Fairfield boys basketball teams have ties to the past
Published 3:01 pm, Friday, December 10, 2010
The legacy of boys basketball in Fairfield is strong.
This legacy was enhanced by the tutelage of former Fairfield High School coach and current Fairfield Ludlowe athletic director Dave Schulz. Schulz led his team to FCIAC runner-up in 1992-93, and also had many other successful teams.
Schulz's reign over Fairfield high school basketball has taken us even to today, as two members of his coaching family tree prepare to embark upon their first seasons as head coach at Warde and Ludlowe.
Brian Silvestro was a member of the coaching staff at Fairfield High School, and then under Josh Marko for each of the last four years. Silvestro took over after Marko resigned over the summer, and is pleased to be in the role that he is now.
"It hasn't been that difficult of a transition," Silvestro said. "In terms of my approach, it doesn't change."
"I'm really looking forward to getting in the passing lane and guarding the other team's best defender," Bentivegna said.
Krumins and Bentivegna are more than pleased to start their senior year, and wash the lousy taste of 2009-10 out of their mouths. The Falcons lost their final 12 games, most of which came in gutwrenching fashion, as Ludlowe finished 4-16 and missed the state playoffs.
"I think we have learned how to finish games," Krumins said. "That experience will carry over as seniors."
At Warde, Ryan Swaller is a little further down on the Schulz tree, however, he is part of his lineage through Warde head coach Walter Fitzgerald, who died earlier this year. The 2009-10 season served as a transition year for Swaller to groom him into the head coaching position. But in 2010-11, it is Swaller's time to step to the forefront.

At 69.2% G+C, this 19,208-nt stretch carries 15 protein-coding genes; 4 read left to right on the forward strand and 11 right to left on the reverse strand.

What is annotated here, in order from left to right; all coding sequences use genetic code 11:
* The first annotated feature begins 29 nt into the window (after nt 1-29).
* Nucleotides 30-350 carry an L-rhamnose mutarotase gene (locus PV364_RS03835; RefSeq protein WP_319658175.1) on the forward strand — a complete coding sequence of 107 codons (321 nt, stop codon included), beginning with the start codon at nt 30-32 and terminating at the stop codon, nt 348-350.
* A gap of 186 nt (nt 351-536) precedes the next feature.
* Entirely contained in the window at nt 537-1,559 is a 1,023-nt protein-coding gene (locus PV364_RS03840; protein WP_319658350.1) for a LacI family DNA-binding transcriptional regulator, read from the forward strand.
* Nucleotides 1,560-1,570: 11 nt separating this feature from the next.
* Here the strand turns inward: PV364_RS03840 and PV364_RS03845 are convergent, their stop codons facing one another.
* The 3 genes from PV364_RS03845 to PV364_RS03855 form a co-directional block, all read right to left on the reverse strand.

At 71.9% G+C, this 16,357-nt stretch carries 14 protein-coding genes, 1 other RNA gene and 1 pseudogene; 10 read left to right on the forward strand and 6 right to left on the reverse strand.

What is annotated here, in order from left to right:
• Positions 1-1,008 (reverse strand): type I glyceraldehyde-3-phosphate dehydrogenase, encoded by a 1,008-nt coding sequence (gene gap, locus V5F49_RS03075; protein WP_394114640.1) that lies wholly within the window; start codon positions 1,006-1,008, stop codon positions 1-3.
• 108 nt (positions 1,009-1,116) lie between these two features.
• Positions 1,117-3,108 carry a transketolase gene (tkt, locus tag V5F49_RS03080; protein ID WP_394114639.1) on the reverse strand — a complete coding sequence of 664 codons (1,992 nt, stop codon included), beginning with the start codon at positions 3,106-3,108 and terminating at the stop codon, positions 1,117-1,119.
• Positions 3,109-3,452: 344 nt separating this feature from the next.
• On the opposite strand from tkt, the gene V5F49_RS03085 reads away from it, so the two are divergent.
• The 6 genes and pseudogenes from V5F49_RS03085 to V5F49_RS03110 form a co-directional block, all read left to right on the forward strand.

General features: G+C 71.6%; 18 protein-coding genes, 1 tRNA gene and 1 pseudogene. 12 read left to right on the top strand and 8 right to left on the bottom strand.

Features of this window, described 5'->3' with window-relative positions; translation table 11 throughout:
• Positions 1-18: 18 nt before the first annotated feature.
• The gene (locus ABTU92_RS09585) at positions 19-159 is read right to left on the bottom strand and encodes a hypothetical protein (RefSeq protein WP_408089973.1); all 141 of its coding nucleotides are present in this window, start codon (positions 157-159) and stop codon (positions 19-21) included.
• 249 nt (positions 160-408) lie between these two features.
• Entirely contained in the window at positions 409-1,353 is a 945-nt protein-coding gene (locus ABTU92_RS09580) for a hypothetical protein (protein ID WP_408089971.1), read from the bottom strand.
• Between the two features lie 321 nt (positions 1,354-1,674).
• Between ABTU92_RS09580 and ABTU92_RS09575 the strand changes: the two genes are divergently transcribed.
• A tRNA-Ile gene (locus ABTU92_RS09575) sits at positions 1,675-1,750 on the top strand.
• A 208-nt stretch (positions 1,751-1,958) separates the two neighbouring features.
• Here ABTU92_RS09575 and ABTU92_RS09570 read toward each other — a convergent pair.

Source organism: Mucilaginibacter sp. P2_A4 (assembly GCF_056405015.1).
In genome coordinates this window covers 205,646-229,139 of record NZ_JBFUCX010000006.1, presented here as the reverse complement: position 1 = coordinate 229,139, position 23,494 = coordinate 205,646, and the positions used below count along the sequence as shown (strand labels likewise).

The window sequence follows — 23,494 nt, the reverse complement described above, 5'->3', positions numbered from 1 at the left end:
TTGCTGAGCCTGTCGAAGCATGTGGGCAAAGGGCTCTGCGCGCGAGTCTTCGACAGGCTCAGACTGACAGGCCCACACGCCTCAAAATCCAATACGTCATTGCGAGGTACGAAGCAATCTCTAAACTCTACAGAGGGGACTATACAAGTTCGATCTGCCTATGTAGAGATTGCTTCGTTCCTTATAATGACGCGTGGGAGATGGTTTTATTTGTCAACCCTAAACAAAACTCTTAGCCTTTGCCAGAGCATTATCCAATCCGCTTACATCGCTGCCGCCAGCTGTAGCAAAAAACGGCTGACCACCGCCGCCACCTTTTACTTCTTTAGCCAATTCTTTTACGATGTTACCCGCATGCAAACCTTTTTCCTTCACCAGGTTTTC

The buffer season served nicely for Warde, as the Mustangs finished 9-12, and reached the Class L state playoffs for the first time as Fairfield Warde High School.
The first-year coach has the pedigree and credentials as he was a walk-on for UConn's men's basketball team, gaining a national championship ring in 2004.
"It helped me see things," Swaller said of his time at UConn. "The teams that seem to be the most successful, practice the best."
However, in Swaller's first year, he has to overcome significant
losses. The Mustangs graduated eight seniors and return just three players who saw varsity action a season ago.
"We lost a lot of our seniors," Warde captain Terrell Walden said. "We learned from them, though, that we need to not let up and stay focused."
"The guys we have lack the experience, but they have the talent to be there," Swaller said.
Those three are the Mustangs' captains, Walden, Kadeem Mundle and Pat Kerrigan. Walden is a tenacious guard, who can score and rebound. Mundle is versatile, and Kerrigan gives the squad size up front.
"We've got a lot of quick guards," Mundle said.
The team will rotate time between six juniors. Sal Siciliano is a three-sport athlete who can provide size and athleticism. Sam Martins is a guard who will see action. Greg Hyman, Mike Wright, Matt McTague and Joe Bartomeleo will all crack the rotation for Warde.
"[Graduation] has caused a lot of the kids to step up their games over the summer to fight for those spots," Kerrigan said. "We run very deep, so it's going to help."
Both Ludlowe and Warde have put an emphasis on the Prep Holiday Tournament, which will start on Dec. 28. Ludlowe is the defending champion, and will try to maintain that moniker for the second straight year.
"I won't hide the fact that there is an emphasis on it," Silvestro said.
"The feeling we had after winning it makes us want to do it again," Krumins said.
The Mustangs were disappointed to finish in only third place a year ago, but have a renewed focus, with that as one of their goals.
"We thought that last year should've been our year to win it," Walden said. "I think that'd be a real good start to our season."
However, besides the holiday tournament, there are other important goals for both of the teams for this year.
"Our goal is to establish a culture and a reputation," Silvestro said. "We have to be good defenders who understand that playing basketball is a privilege and come every day knowing that we have to outwork our opponents."
"I think as long as we're better from day one to the end, that's important," Swaller said. "Getting that first win is important too."